“So we came to an arrangement. I acquired her and decided to ship her to New Zealand to complete her restoration. And that’s how she ended up at the Whangateau Boat Yard.”

James was committed to returning Laughing Lady to her original condition, but with nothing to work from, his vision ran into obstacles immediately.

“A huge fire in the Lüders yard in the early 60s destroyed the plans of all its boats. In desperation I visited the nearby Mystic Seaport Museum, but all it had was a small Lüders folder with half a dozen sheets – and zilch about Laughing Lady.”
Pam, in the meantime, was doing her own bit of sleuthing – extrapolating clues for the probable layout of the boat’s (missing) interior, working from fastener holes in the frames, little bits of handrail and a few surviving fittings.

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James’ investigations took him to Gardiner’s Island, where he was introduced to an elderly mechanic at the local marina. He unearthed a photo of Laughing Lady’s mangled props – Gardiner had run her aground. But the image also provided valuable details about the design of her rub rail.

James also knew that in the early 60s the New York Times (NYT) had run an article – The Greatest Picnic the World has ever Seen. It covered a high-society picnic on Gardiner’s Island – catered for by President John Kennedy’s personal chef, Charles De Gaulle’s personal chef, as well as chefs from the top Michelin star restaurants in Paris and New York. The writer was the NYT’s food critic.

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Chefs and guests had all been ferried to the island on Laughing Lady, and James wondered what had happened to the press photos. Weirdly, Fate dealt him a friendly hand.

“I’d booked an AirBnB on the island, and it transpired that the owner had lived in the area all her life. She knew a lot about the Gardiner family and used to travel in Laughing Lady as a child. Incredibly, her father had been the NYT food critic – and she produced a photo album with a magnificent selection of 8x10-inch glossy images.”

The images provided detailed information about Laughing Lady – and most remarkably, they showed that Pam’s interpretation and extrapolation had been spot on!

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A final piece in the puzzle came – of all places – from Norway. “I received a random email, out of the blue, from a chap who said he had plans for Laughing Lady. I said that’s impossible – the plans had gone up in flames. Well, he said, I bought a folder of Lüders concept drawings on eBay 10 years ago – and it contained many plans, including those for Laughing Lady. And he sent them to me.”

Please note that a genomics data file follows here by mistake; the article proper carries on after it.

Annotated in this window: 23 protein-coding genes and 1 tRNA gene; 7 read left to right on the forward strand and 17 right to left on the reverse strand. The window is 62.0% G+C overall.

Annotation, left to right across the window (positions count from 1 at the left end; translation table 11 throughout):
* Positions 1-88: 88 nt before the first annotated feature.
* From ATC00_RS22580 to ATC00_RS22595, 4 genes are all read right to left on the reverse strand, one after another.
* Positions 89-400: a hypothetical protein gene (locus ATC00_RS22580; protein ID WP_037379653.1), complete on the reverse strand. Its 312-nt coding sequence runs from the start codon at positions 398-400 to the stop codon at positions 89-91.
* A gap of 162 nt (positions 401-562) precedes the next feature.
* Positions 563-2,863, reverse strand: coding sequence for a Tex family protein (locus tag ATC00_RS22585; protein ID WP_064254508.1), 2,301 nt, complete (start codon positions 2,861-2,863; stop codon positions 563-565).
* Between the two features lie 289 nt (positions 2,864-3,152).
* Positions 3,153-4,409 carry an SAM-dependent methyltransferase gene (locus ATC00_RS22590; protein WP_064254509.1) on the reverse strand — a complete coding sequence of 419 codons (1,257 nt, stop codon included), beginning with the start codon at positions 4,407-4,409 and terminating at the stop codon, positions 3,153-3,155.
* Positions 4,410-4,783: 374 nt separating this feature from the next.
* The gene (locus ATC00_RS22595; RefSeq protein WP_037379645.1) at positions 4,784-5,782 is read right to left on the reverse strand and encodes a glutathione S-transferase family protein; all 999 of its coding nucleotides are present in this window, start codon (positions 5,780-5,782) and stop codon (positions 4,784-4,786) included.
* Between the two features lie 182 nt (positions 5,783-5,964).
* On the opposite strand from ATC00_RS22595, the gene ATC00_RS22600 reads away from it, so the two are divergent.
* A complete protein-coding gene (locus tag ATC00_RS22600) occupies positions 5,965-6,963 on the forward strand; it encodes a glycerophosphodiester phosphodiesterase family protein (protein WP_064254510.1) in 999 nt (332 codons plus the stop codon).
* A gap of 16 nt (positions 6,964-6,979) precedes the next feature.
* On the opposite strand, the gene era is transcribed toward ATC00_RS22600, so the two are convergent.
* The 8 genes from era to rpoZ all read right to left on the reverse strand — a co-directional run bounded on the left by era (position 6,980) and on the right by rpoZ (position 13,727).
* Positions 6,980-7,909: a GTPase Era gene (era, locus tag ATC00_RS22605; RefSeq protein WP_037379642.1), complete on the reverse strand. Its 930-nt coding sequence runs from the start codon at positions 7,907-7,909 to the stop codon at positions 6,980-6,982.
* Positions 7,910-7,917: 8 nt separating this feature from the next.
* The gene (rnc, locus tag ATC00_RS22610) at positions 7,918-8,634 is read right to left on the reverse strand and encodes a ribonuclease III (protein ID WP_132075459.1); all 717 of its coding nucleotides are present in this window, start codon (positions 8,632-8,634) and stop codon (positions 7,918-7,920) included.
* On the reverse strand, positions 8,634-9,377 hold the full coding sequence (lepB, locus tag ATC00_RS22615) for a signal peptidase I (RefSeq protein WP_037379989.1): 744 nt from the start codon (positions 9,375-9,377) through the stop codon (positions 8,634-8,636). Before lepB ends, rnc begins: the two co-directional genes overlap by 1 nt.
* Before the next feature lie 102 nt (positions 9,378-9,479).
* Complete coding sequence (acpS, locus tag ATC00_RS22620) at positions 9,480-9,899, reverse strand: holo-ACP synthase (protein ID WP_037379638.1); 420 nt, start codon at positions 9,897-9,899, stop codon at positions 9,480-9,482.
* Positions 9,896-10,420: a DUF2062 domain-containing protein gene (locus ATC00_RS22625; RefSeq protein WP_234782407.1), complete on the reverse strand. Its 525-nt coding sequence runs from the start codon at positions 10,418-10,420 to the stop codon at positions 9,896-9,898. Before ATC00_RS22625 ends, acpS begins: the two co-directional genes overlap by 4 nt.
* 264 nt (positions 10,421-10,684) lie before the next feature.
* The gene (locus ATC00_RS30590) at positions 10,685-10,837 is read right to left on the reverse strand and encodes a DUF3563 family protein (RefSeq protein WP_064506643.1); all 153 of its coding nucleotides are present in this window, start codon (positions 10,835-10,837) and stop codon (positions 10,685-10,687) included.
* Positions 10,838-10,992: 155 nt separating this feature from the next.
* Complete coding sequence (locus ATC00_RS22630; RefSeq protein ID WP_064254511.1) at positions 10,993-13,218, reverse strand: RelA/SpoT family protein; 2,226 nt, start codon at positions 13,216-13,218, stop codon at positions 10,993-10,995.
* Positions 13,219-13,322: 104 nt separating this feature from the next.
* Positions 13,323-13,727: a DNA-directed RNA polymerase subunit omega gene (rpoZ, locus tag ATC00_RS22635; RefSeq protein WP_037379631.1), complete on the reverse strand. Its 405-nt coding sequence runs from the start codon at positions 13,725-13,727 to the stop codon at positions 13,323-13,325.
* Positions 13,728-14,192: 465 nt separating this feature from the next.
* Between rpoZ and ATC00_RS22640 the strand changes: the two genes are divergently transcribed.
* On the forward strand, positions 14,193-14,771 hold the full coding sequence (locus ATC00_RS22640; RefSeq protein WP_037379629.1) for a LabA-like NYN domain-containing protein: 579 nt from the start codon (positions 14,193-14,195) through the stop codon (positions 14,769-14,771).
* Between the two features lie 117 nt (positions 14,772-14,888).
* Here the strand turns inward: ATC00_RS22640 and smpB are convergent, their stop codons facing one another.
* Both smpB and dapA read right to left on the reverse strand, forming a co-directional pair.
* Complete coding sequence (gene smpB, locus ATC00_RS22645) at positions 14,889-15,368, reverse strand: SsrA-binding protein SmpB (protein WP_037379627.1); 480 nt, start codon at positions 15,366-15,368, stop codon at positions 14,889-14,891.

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If uncovering the details of Laughing Lady’s original design was tough, finding the mahogany to complete the restoration proved equally challenging. Honduras mahogany is a CITES-protected timber and unobtainable. Much of Laughing Lady’s structural rebuild has used sapele mahogany, but James’ trawl through TradeMe also produced some useful – if unorthodox – pickings for the brightwork.

“We found a large beam of mahogany which we used for the cockpit. But I must sheepishly confess I also bought a few old dining room suites. The sellers weren’t always impressed when I mentioned I’d be cutting them up!”

Laughing Lady was originally powered by a pair of 150hp, 356 cubic-inch, straight-eight Packard petrol engines. Gardiner swapped these in the late 80s for a pair of 165hp, six-cylinder, turbo-charged Volvo diesels – weighing half as much.

They’d only clocked up 150 hours before the boat’s unfortunate trip to San Diego. Still, James opted to have the Volvos completely overhauled, and says the team of specialists who helped to get the engines running were fantastic.
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“Hadlee and Lachlan at Auckland’s Ovlov Marine were absolute legends. They helped with sourcing hard-to-find parts – both secondhand and new – and offered advice freely. Pakuranga Radiators and Vermont Radiators both have huge experience with Volvo cooling systems.
“Torbay’s Diesel Injector Services has got to be the friendliest injector and fuel pump specialist in Auckland – and Steve Murch, at Motorsport Engineering – is a turbo guru. When it came to cranking the engines over for the first time in years, a specialist Volvo mechanic from Matakana Marine was hovering nearby for my peace of mind should something go wrong. Incredibly, both engines fired up after a short crank and ran beautifully. They power the boat to about 28 knots.”
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Laughing Lady, says James, will be used as a family day boat, and perhaps for some fishing. The original bronze games chairs have survived and, after re-chroming and re-upholstering, are a dominant cockpit feature. She’s alluring, sleek, mysterious – and if you listen carefully, over the purr of the Volvos you might just hear the lady laughing again.


There are men who are interested in the history of speedboat racing and there are men who make the history. Like Fabio Buzzi. Story by Bruno Cianci. Photos by Carlo Borlenghi and Bruno Cianci.

Buzzi’s name appears on 10 offshore world speedboat championship titles, as well as 45 world titles established in vessels designed by him. And then there are more than 50 other speed and endurance records.
He set his latest record in March this year aboard a ‘three-point’ hull on Italy’s Lake Como – at the age of 75 – the world speed record for a diesel-powered motorboat: 277.515km/h (149.84 knots). While it cannot be certified, he has probably also established a record as the world’s oldest marine speedster!